A cool wind swept pass her whiskers as dawn broke. Standing at a healthy one metre, she ruled her turf with a mysterious aura. For many years, her image was a symbol of bravery and courage in countless of cultures, and until now, she bears the pride of any tiger, fearsome and unpredictable.
Her life was never a walk in the park though. Everyday is another hunt for her, and food never comes easy. But today, she can smell easy prey, the smell of blood lingering in the air, a sign of a wounded animal. She could not count on sight, sunlight barely cut through the thick growth of the forest; moreover it was still the break of dawn, so instinct guided her through the wines and groves.
‘The smell’s becoming more intense,’ she thought to herself, as she navigates her way toward her target. And as soon as she felt her prey was within her reach, she slowed her pace and lowered her body. Crawling and breathing heavily, she prepared to pounce on her unsuspecting prey, a mouse deer she thought, or maybe a primate that fell from the trees above.
As she drew closer to inspect, she saw a lifeless body of a boar lying among some leaves, scattered all over the forest floor. The carcass was still fresh, blood oozing out from punctures on its body. ‘Strange, what predator leaves their food unattended?’ She thought to herself. And indeed it is strange; the puncture wounds appeared around the creature’s abdomen, an awkward place for any predator to attack.
Instincts told her that something was amiss, but hunger over-ruled that warning. Her last meal was already two days ago and all she had was a young mouse deer. She moved toward the carcass, opening her incisors ready to tear away its flesh.
SNAP! A snare had bitten into one of her limbs. She let out a cry of agony that had the birds on the trees above flying away in confusion. As she struggled to pry of her limb away from the menacing trap, blood started flowing out of her wound. She had never saw such a strong jaw in the jungle before, as even during fights for habitat, no other tiger had ever manage to bite through her hide.
Minutes pass, and her hopes of escaping diminishes. After each struggle, she could feel the snare bite through her bone, slowly fracturing her limb bit by bit. Pain from the wound triggered something she never felt before. Small droplets of water flowed out of her eyes, tears of pain and fear, something she never thought she would experience.
Suddenly, out of the bushes came a rustling sound. The tigress could hear footsteps heading toward her, so she readied herself to defend against anything or anyone who tries to take advantage of her. Then, out of the bushes sprung two men, both wielding strange silver pipes about a metre long. At that moment she remembered what her mother used to tell her, ‘beware the creature who bares a pipe in hand, he kills all that stand in his way without touching it, all but with a point of his pipe.’
These men were poachers, greedy for the exotic and rare. One of them said, ‘this cat’s a big one, what say you we might be able to sell it for about 10,000 to 20,000 dollars maybe?’ ‘That’s if we get away with it! But the trucks aren’t here yet, we caught it too early,’ replied the other.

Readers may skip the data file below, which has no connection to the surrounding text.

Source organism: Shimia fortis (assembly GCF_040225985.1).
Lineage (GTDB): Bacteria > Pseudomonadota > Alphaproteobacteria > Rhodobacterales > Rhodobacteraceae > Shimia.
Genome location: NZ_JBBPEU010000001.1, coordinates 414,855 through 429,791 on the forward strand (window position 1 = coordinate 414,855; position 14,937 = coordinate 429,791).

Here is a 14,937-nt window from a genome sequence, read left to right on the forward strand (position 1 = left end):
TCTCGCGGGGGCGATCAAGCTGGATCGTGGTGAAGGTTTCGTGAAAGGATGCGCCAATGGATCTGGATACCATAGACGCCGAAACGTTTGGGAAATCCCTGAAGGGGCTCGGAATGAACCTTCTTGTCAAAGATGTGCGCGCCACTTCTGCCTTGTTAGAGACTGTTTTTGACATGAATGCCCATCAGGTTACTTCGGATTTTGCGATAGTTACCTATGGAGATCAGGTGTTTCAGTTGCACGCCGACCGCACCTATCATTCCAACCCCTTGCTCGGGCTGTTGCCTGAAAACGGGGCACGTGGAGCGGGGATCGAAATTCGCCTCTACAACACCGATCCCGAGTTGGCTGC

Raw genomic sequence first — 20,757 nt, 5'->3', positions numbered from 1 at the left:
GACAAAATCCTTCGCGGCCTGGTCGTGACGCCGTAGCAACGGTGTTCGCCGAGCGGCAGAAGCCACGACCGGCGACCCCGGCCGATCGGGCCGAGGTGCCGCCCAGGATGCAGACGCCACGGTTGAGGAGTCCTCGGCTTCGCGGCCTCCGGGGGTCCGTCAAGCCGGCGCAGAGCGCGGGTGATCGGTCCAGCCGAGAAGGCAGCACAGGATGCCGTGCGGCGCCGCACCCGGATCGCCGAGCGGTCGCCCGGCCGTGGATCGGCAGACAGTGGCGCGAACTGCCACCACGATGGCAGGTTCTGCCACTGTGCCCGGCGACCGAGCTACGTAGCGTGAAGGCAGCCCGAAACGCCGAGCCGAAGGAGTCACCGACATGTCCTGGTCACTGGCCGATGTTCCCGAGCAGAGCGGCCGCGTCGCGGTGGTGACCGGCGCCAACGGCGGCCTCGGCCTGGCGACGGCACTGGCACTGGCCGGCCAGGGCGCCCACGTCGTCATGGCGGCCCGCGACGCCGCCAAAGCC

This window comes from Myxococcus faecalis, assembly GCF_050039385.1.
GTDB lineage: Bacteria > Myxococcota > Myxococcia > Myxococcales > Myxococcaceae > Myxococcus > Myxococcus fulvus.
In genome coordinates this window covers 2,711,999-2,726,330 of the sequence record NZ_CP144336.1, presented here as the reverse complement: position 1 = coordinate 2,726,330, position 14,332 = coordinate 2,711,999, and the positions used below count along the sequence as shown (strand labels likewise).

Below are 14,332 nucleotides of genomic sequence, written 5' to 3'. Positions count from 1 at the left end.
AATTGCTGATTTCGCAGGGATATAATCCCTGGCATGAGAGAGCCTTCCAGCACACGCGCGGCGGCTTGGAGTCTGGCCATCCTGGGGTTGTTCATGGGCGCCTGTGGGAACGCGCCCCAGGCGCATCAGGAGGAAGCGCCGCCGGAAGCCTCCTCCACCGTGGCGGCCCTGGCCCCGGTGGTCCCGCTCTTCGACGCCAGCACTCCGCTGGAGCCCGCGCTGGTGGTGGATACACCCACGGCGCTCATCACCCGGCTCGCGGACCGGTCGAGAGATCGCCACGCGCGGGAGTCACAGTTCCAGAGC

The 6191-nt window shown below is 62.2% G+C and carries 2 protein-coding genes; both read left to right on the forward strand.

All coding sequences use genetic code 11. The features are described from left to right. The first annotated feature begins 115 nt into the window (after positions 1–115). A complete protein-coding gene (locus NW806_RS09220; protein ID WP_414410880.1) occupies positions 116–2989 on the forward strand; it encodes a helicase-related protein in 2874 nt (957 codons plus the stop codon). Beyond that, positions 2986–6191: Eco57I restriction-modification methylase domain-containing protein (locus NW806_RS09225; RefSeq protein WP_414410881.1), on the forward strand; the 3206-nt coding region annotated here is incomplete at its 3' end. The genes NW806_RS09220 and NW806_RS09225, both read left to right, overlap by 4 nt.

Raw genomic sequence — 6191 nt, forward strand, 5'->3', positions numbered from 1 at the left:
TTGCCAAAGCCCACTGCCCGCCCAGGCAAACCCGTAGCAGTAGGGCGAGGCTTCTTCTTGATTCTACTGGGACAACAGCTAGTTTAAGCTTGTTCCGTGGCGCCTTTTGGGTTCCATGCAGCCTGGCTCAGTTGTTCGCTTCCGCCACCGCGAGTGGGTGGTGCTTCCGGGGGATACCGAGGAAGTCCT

‘Well, split her into parts and hide it till they come then!’
She knew not a word they say, but she had a bad feeling. The two men drew closer, and she exclaimed to herself, ‘fools, do they know not what my claw can smite?’ But as she raised her claw to strike, a loud “bang” pierced through the thick growth of the forest. She had been shot at her paw. Another limb wounded, and she continued to cry in agony. She could feel her paw bone shattered into pieces. She was immobilized, and she knew her end was near, but still she was persistent to fight until the end of it all.
One of the men tried to grab her unwounded limb, but with a strong push, she sent the man falling. As she did that, the other man gave her neck a hard blow. With that she was left paralyzed and half unconscious. She then thought to herself, let the pain end, and just kill me. But no, these men were heartless; they wanted her fresh but immobilized, so they did not kill her. One of them then took out a knife, and he slowly drove the sharp edge toward the tigress’ neck and made a deep cut around the neck skin, leaving her screaming in her heart with sheer pain. He then drove his fingers deep into the cut and gave a hard tug, peeling off her hide downward. He was trying to skin the creature alive!
It was torture, inhumane, cold-blooded, even a snake could not stomach this sight. The tigress’ skin being pulled out of her as her trapped limb was pulled at an unbearable pressure. Her body was motionless, but her heart was stressed to a point where any living being would yield and break. As the last bits of her skin came off, all her muscles were bleeding and exposed to the dirt and soil of the ground. The two men then released her from the snare. Soon they both took out parang knives and severed her four limbs. By now, she was near lifeless, but the pain still tormented her.
The two men continued their heartless deed by hooking her up a butcher claw and dragging her skinless body across the rough and muddy jungle floor into their hiding place.
What happens beyond there is unimaginable pain and agony. Soon, the two men removed the organs from the once magnificent creature and hided them around different loading spots around the forest. They even hired some natives to help traffic the parts and pieces of the tigress.
Such horrific things happen on a creature that had to struggle everyday to live. Why should man need such a thing to happen on not just tigers, but many other endangered animals in the wild? We invade their habitat, take their food source, and now we take their lives. Is the pain worth the products that “improve” our already easy life? When the buying stops, the killing can too.